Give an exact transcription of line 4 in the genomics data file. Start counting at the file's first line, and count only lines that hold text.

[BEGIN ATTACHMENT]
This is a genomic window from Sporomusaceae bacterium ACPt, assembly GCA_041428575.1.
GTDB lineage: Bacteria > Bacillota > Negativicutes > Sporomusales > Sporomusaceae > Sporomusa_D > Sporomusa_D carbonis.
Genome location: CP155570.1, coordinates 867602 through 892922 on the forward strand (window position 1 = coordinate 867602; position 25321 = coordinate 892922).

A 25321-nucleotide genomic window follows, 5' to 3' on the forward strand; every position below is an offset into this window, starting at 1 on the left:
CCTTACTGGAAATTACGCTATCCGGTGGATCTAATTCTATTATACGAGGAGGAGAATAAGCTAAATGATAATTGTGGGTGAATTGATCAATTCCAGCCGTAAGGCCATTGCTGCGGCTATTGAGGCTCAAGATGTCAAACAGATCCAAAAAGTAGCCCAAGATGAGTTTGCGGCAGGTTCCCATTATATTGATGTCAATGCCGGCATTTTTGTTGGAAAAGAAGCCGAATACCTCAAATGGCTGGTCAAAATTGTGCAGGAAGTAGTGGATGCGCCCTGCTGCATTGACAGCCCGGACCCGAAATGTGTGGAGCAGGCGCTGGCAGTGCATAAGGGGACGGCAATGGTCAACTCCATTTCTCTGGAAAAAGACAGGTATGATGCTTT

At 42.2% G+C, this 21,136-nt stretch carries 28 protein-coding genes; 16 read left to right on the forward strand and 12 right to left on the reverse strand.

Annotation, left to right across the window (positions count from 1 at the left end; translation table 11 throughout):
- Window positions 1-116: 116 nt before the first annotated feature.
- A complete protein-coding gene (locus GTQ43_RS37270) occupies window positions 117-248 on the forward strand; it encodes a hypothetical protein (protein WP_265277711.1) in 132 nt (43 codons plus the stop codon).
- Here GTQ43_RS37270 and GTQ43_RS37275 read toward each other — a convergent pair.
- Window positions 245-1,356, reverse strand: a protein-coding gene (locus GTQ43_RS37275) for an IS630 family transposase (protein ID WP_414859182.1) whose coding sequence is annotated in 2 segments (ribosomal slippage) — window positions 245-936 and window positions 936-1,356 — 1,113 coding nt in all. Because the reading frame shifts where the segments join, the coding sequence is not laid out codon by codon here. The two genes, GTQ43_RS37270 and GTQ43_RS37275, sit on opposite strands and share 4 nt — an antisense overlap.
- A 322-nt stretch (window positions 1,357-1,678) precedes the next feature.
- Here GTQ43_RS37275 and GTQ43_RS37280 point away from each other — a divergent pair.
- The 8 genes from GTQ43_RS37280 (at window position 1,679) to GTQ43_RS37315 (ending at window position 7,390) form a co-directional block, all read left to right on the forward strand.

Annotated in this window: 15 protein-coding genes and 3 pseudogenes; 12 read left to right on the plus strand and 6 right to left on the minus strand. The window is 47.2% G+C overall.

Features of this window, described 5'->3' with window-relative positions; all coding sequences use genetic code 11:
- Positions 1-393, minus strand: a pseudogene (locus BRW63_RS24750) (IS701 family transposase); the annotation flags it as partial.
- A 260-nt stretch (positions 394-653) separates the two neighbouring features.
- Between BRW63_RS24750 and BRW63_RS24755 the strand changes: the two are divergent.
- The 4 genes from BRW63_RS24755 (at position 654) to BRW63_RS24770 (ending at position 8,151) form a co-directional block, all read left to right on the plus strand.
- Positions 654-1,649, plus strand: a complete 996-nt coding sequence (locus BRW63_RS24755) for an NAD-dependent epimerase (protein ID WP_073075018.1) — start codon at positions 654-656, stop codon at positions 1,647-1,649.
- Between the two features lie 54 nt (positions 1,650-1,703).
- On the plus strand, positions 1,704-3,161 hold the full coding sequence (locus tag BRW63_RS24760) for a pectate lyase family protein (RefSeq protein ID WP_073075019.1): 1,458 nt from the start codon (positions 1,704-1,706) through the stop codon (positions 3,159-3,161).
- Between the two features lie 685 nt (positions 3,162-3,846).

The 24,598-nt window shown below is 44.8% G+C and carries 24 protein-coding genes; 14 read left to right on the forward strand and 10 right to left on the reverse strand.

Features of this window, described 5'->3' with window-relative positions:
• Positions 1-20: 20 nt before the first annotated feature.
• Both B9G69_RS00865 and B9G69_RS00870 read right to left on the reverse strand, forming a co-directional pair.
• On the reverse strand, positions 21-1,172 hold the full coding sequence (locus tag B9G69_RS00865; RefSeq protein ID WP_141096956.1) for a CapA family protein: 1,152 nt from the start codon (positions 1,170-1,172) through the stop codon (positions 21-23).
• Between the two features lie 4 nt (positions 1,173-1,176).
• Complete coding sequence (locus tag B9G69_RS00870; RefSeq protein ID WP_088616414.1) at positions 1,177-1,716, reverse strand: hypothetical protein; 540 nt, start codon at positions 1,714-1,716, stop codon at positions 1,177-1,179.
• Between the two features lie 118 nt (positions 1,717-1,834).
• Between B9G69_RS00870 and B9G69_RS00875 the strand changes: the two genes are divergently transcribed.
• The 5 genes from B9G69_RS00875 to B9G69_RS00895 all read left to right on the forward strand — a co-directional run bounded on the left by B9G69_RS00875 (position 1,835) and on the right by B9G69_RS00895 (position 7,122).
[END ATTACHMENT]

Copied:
A 25321-nucleotide genomic window follows, 5' to 3' on the forward strand; every position below is an offset into this window, starting at 1 on the left: